One of the alleged takeaways from Day Three was that the Left tripped up Judge Kavanaugh on the issue of abortion. They say his statement referencing contraception drugs as "abortion-inducing drugs" shows that he's out of touch and holds some archaic, anti-abortion view of the issue.
Not exactly. There's a bit more to the real story...
First, that was precisely the argument being made in the Priests For Life case being referenced. The question centered around whether employers could choose not to provide birth control as part of health insurance. The litigants argued that it violated their deeply-held religious beliefs to pay for medical care that could cause an abortion.
Second, Kavanaugh's characterization of contraceptive and "morning-after" drugs as potentially "abortion-inducing" is correct. By definition, "contraception" is a process that prevents conception -- the fertilization of the egg. Any mechanism or chemical that acts after the egg is fertilized is no longer a "contraceptive." It is now an abortifacient. Oral "contraceptives" are, in fact, potentially abortifacient, because one of the ways the chemicals work in the woman's body is to prevent a fertilized egg from implanting in the uterine wall. It's considered a "backup" effect with the primary effect being to prevent conception. But it IS there. And one never knows what mechanism is at work. The same is true for the "Plan B" or "morning after" pill.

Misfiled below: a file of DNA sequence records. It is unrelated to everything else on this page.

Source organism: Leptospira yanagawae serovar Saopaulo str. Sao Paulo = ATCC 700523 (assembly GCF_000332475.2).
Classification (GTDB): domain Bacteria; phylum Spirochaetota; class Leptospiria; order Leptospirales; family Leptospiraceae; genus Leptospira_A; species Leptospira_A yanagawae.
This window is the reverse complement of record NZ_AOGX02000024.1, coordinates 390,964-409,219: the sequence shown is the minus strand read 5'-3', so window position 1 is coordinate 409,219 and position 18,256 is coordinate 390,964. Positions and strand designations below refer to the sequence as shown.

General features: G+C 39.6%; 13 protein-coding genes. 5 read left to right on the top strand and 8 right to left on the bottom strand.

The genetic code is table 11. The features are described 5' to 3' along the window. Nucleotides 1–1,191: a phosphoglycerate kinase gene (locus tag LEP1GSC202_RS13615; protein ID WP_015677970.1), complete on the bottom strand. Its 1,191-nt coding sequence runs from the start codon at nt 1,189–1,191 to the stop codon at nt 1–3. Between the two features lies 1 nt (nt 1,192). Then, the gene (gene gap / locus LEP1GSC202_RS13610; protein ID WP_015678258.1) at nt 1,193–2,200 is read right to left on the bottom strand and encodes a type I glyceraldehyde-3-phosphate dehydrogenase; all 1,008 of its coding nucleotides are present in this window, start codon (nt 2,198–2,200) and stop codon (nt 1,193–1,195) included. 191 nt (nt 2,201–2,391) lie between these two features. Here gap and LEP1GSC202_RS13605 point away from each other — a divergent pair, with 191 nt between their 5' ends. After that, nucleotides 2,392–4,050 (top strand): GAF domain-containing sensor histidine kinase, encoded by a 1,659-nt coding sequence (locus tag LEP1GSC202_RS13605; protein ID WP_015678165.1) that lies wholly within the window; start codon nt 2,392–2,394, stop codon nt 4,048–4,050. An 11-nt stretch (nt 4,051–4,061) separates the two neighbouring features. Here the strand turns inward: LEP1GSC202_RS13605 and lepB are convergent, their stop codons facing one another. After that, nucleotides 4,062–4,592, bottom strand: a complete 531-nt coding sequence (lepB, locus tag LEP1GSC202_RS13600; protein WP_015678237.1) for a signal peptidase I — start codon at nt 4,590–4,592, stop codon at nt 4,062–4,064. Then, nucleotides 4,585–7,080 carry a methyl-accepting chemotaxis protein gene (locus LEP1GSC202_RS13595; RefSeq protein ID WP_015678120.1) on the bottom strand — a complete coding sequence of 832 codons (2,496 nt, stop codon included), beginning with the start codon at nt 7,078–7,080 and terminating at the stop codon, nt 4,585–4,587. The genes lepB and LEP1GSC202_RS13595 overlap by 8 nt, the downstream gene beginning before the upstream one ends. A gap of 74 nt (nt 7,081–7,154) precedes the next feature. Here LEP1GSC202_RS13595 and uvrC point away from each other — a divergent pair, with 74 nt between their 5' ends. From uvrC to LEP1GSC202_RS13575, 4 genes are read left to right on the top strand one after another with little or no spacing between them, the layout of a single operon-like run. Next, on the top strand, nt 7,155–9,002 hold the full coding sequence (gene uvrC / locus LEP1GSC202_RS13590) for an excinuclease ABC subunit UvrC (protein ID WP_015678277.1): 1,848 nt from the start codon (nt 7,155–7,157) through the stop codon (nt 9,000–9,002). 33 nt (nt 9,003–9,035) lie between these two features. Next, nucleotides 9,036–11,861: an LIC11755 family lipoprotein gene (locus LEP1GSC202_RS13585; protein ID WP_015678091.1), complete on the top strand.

I wrote a paper on this in grad school many moons ago. You can read a good article on this here. In recent years, the medical community has attempted to backtrack from this understanding. But that certainly can be seen as a response to enormous political pressure.
What I think is more fascinating is that the more we actually dialogue on the issue of abortion, the more impossible to defend the pro-abortion position becomes. Consider Sen. Feinstein's uncomfortable words yesterday:
"I don't want to go back to those death tolls [or "totals"] in this country, and I truly believe that women should be able to control their own reproductive systems, within, obviously, um, some concern for a viable, ah, fetus."
Um... ah... Here are some uncomfortable death tolls, Senator.
As my office associate just remarked, how can she speak of "death tolls" with a straight face? Or how about her "obviously... some concern for a viable... fetus?"
Hopefully, the end of our abortion death toll nightmare is near. This next session of the Supreme Court, which begins October 1, could hear a lower-court appeal that may well mark a shift away from this Court-induced nightmare.